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Venezuela Craft Brewers Rare Bright Spot in Crisis Economy

Francisco Lopez serves craft beer at Cerveza Caleta brewery in Caracas, Venezuela, September 13, 2017.
Francisco Lopez serves craft beer at Cerveza Caleta brewery in Caracas, Venezuela, September 13, 2017.

With Venezuela's economic crisis leaving consumers struggling to buy basic staple foods, small Caracas brewery Social Club might seem out of place selling craft beer that costs per bottle what a worker earning the minimum wage makes in two days.

But business is booming.

Demand for Social Club's beer regularly outstrips the 3,000 liters (793 gallons) it produces a month, according to its owners. Most of it is sold on weekends at a beer garden set up in the garage of its small production facility.

Brewers like Social Club are a reminder that despite the widespread social misery caused by the country's economic crisis, an appetite remains among well-heeled Venezuelans for high-end niche products like craft beer.

At the same time, these small brewers are carving out a market in preparation for an eventual economic rebound.

"Venezuelans continue to be vain creatures who like to be in the vanguard, who like to keep up with what's in fashion," said Victor Querales, 32, one of Social Club's owners, speaking on a Friday afternoon before clients began arriving. "There's still a premium market that isn't very sensitive to prices."

The country now has around 30 craft brewers with commercial operations that supply high-end liquor stores and restaurants or deliver made-to-order brews for parties or weddings, according to the Craft Beer Association of Venezuela.

Craft brew still represents less than 1 percent of the market, which remains dominated by domestic brewing giant Polar and its smaller rival Regional.

But the last five years has seen the emergence of start-ups such as Norte del Sur and Pisse Des Gottes, both of which have won medals in international brewing contests.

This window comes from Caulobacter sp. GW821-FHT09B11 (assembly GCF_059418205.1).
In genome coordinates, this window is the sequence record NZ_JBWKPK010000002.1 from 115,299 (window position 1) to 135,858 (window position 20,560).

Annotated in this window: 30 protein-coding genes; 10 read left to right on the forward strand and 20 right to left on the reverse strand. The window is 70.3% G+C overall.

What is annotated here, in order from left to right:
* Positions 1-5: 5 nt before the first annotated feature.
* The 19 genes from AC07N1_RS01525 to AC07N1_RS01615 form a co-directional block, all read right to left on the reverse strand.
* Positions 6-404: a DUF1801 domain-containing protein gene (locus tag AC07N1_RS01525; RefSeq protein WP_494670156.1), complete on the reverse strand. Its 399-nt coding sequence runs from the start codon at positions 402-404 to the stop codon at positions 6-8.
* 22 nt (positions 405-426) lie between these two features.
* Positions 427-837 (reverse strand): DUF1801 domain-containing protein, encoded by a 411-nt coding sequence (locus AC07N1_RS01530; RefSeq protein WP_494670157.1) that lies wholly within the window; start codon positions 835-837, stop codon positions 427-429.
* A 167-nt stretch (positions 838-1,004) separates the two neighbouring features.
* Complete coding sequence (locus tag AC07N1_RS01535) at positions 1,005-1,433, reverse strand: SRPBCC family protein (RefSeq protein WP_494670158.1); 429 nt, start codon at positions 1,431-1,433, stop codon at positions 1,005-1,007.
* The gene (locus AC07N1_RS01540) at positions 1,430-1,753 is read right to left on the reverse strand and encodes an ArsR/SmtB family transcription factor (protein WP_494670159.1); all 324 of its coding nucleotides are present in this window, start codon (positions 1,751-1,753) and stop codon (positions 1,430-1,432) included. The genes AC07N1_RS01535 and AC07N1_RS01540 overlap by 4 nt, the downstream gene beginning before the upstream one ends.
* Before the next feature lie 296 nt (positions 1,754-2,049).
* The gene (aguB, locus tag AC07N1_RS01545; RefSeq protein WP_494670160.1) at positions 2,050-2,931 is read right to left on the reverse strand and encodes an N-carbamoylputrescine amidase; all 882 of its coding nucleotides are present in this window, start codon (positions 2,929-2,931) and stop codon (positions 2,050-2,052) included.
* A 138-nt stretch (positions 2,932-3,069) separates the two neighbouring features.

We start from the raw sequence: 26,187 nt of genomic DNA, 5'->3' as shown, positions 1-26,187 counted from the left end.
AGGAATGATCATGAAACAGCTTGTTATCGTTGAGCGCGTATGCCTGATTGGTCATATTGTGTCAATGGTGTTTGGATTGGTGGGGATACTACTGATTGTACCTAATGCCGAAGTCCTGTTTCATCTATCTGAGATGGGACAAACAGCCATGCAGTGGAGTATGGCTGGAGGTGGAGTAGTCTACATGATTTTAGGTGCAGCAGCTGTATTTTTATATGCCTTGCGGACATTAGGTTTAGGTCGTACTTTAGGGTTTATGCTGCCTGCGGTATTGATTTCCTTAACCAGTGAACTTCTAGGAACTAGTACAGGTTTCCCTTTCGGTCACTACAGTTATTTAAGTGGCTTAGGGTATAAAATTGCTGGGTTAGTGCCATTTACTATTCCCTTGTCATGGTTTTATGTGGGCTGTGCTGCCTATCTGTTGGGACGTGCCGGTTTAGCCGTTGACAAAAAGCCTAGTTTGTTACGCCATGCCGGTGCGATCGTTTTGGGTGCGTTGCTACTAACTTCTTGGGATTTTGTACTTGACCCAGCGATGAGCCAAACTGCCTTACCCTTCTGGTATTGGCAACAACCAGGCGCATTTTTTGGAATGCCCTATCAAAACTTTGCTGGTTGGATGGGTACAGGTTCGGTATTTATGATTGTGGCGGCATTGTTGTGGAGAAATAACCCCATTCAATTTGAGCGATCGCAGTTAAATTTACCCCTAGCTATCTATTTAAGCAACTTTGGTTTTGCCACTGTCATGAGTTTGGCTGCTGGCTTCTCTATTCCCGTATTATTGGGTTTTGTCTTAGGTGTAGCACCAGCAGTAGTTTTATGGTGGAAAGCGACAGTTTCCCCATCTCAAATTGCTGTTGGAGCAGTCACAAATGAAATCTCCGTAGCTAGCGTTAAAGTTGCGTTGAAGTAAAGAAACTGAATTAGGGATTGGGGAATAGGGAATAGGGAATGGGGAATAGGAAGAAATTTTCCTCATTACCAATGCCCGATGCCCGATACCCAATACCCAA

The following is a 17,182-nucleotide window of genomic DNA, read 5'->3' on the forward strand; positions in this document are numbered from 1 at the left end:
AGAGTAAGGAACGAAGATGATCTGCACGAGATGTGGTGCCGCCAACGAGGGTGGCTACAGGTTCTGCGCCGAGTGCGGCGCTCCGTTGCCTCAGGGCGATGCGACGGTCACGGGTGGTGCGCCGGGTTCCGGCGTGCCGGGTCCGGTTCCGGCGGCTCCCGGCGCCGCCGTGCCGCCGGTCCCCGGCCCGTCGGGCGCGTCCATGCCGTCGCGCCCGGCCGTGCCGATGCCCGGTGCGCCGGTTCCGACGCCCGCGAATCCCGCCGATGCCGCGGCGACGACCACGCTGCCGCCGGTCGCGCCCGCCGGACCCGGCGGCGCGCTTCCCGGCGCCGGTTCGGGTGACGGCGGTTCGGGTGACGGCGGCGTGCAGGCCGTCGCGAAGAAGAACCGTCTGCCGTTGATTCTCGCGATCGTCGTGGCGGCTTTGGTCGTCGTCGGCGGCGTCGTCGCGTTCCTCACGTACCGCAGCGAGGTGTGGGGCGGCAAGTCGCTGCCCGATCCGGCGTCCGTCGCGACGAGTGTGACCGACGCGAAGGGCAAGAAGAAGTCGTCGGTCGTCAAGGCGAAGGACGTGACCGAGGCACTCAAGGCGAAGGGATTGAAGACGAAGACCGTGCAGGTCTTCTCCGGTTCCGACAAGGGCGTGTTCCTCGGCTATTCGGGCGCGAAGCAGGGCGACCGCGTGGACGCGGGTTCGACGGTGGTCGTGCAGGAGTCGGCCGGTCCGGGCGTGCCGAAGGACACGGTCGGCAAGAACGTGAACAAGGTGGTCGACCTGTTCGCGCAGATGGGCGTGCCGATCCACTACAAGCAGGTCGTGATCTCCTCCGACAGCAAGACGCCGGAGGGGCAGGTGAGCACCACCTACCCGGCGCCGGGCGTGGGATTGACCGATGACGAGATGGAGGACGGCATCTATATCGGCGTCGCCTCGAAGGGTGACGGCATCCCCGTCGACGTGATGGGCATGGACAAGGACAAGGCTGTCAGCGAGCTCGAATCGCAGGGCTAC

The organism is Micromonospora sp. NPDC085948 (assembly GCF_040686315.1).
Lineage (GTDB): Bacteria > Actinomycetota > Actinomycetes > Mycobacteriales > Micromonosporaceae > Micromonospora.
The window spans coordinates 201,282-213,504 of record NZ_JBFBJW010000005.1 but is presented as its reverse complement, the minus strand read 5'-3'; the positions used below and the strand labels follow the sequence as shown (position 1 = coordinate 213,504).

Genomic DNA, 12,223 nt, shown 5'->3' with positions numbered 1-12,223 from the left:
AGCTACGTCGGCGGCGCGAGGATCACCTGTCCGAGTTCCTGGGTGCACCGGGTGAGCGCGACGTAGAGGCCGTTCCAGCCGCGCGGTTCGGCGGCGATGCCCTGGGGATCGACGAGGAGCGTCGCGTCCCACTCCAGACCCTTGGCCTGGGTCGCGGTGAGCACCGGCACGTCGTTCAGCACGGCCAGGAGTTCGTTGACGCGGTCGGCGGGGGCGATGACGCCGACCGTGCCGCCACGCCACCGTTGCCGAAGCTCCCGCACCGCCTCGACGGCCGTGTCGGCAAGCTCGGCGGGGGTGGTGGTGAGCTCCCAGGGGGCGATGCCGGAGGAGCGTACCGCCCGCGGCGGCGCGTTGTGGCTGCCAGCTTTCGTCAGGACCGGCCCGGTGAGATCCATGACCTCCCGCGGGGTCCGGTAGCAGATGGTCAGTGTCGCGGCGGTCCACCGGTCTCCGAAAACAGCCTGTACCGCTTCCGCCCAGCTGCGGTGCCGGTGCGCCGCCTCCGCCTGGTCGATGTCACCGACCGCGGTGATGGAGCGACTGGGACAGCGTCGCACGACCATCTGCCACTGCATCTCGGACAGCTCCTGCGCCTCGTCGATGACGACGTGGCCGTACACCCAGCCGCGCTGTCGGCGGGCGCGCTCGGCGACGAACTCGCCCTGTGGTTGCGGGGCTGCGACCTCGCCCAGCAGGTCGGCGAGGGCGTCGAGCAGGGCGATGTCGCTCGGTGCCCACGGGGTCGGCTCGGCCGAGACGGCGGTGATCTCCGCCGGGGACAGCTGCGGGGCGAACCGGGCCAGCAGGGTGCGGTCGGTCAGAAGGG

The fortunes of Venezuelan craft brewers contrast with those of most major industries, which operate well below capacity as triple-digit inflation and byzantine currency controls make large-scale production of almost anything nearly impossible.

Social Club offers tours of its small brew facility and an adjacent bar that sells styles ranging from bitter coffee stouts to aromatic Belgian saisons.

Its production volume is tiny, reaching about 2 percent of the 1.8 million liters per year that the Colorado-based Brewers Association describes as the maximum for the denomination "microbrewer" in the United States.

Though Social Club's fare is exorbitant by local standards, it is among the cheapest craft brews in the world at around $0.80 for a 12-ounce (354 milliliter) glass. U.S. brewpubs would likely charge at least five times that for a similar product.

Employees carry beer boxes at a Regional warehouse in Caracas, Venezuela November 22, 2016.
Employees carry beer boxes at a Regional warehouse in Caracas, Venezuela November 22, 2016.

Nation of beer drinkers

Costs are nonetheless a concern.

Malt and hops must be imported because they don't grow in Venezuela's tropical climate, leaving brewers at the mercy of the steadily depreciating bolivar currency.

And brewers often say their biggest challenge is winning over Venezuelans unaccustomed to beers with stronger flavors and higher alcohol content than commercial alternatives.

But they believe there is room to grow, in large part because Venezuelans have always been avid beer drinkers.

In 2010, at the height of an oil-fueled economic boom, the OPEC nation had the highest per capita beer consumption in Latin America and the ninth-highest in the world, according to figures compiled by Japan's Kirin Holdings, which owns breweries in Brazil and Australia.

But per capita beer consumption fell to 25th in the world by 2015 as the drop in oil prices pushed the economy into free-fall.

Such slumping demand means microbreweries are far from a surefire route to success.

Some young would-be entrepreneurs take brewing classes with plans to start up businesses, only to end up selling off their equipment as they raise money to emigrate, according to interviews with brewers involved in such training.

But there are unlikely success stories too.

Architect Gustavo Izarra took up home-brew after visiting his daughter in Belgium in 2012. He set up Caleta brewery in 2015, just as the demand for architectural services was collapsing along with the economy.

He has since become the go-to design consultant for breweries including Social Club that are upgrading their facilities.

"People have limited spending power, so you end up with a product that for most people is out of reach," said Izarra, 60.

"But nonetheless, people keep getting more and more interested in trying craft beer."

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